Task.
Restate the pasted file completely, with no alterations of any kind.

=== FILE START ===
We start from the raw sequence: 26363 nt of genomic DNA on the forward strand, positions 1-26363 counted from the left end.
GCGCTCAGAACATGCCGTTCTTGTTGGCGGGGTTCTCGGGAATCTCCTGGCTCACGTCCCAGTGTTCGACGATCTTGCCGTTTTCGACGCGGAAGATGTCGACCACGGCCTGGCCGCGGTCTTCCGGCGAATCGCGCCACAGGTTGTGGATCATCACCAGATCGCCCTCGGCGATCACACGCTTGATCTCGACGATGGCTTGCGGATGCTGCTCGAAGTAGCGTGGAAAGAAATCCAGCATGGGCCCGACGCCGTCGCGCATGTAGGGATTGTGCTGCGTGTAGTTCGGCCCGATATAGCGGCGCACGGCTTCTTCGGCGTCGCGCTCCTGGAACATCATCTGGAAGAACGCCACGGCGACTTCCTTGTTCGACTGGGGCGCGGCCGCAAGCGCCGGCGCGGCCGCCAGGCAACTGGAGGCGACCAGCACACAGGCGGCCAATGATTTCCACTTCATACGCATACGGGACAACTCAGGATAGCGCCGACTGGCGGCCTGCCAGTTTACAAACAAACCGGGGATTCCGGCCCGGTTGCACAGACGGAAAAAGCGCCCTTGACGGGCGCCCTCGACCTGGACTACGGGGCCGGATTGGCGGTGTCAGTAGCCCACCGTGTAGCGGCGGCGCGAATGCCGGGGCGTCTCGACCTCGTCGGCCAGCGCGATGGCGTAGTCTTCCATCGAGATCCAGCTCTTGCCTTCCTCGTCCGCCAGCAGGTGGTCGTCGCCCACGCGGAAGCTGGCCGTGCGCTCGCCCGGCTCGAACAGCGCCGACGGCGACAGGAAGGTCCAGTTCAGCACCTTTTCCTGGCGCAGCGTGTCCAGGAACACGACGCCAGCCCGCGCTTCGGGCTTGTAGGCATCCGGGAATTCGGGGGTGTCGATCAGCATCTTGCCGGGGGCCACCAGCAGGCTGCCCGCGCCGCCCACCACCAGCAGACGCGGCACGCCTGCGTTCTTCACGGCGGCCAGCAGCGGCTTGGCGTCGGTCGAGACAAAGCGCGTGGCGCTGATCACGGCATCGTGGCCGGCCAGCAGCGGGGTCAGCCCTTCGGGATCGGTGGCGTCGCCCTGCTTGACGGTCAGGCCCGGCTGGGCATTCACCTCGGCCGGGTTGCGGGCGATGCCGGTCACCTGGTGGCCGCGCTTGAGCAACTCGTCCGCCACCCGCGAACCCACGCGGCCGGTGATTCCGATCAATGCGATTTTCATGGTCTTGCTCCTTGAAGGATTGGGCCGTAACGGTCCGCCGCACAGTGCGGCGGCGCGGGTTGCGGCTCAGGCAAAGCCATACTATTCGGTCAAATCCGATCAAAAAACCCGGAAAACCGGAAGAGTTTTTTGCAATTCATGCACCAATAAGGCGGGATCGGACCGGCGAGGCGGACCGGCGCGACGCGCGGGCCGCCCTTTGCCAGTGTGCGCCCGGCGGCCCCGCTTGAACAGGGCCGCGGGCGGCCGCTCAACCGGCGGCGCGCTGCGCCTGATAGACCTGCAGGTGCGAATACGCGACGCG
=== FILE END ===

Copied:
We start from the raw sequence: 26363 nt of genomic DNA on the forward strand, positions 1-26363 counted from the left end.
GCGCTCAGAACATGCCGTTCTTGTTGGCGGGGTTCTCGGGAATCTCCTGGCTCACGTCCCAGTGTTCGACGATCTTGCCGTTTTCGACGCGGAAGATGTCGACCACGGCCTGGCCGCGGTCTTCCGGCGAATCGCGCCACAGGTTGTGGATCATCACCAGATCGCCCTCGGCGATCACACGCTTGATCTCGACGATGGCTTGCGGATGCTGCTCGAAGTAGCGTGGAAAGAAATCCAGCATGGGCCCGACGCCGTCGCGCATGTAGGGATTGTGCTGCGTGTAGTTCGGCCCGATATAGCGGCGCACGGCTTCTTCGGCGTCGCGCTCCTGGAACATCATCTGGAAGAACGCCACGGCGACTTCCTTGTTCGACTGGGGCGCGGCCGCAAGCGCCGGCGCGGCCGCCAGGCAACTGGAGGCGACCAGCACACAGGCGGCCAATGATTTCCACTTCATACGCATACGGGACAACTCAGGATAGCGCCGACTGGCGGCCTGCCAGTTTACAAACAAACCGGGGATTCCGGCCCGGTTGCACAGACGGAAAAAGCGCCCTTGACGGGCGCCCTCGACCTGGACTACGGGGCCGGATTGGCGGTGTCAGTAGCCCACCGTGTAGCGGCGGCGCGAATGCCGGGGCGTCTCGACCTCGTCGGCCAGCGCGATGGCGTAGTCTTCCATCGAGATCCAGCTCTTGCCTTCCTCGTCCGCCAGCAGGTGGTCGTCGCCCACGCGGAAGCTGGCCGTGCGCTCGCCCGGCTCGAACAGCGCCGACGGCGACAGGAAGGTCCAGTTCAGCACCTTTTCCTGGCGCAGCGTGTCCAGGAACACGACGCCAGCCCGCGCTTCGGGCTTGTAGGCATCCGGGAATTCGGGGGTGTCGATCAGCATCTTGCCGGGGGCCACCAGCAGGCTGCCCGCGCCGCCCACCACCAGCAGACGCGGCACGCCTGCGTTCTTCACGGCGGCCAGCAGCGGCTTGGCGTCGGTCGAGACAAAGCGCGTGGCGCTGATCACGGCATCGTGGCCGGCCAGCAGCGGGGTCAGCCCTTCGGGATCGGTGGCGTCGCCCTGCTTGACGGTCAGGCCCGGCTGGGCATTCACCTCGGCCGGGTTGCGGGCGATGCCGGTCACCTGGTGGCCGCGCTTGAGCAACTCGTCCGCCACCCGCGAACCCACGCGGCCGGTGATTCCGATCAATGCGATTTTCATGGTCTTGCTCCTTGAAGGATTGGGCCGTAACGGTCCGCCGCACAGTGCGGCGGCGCGGGTTGCGGCTCAGGCAAAGCCATACTATTCGGTCAAATCCGATCAAAAAACCCGGAAAACCGGAAGAGTTTTTTGCAATTCATGCACCAATAAGGCGGGATCGGACCGGCGAGGCGGACCGGCGCGACGCGCGGGCCGCCCTTTGCCAGTGTGCGCCCGGCGGCCCCGCTTGAACAGGGCCGCGGGCGGCCGCTCAACCGGCGGCGCGCTGCGCCTGATAGACCTGCAGGTGCGAATACGCGACGCG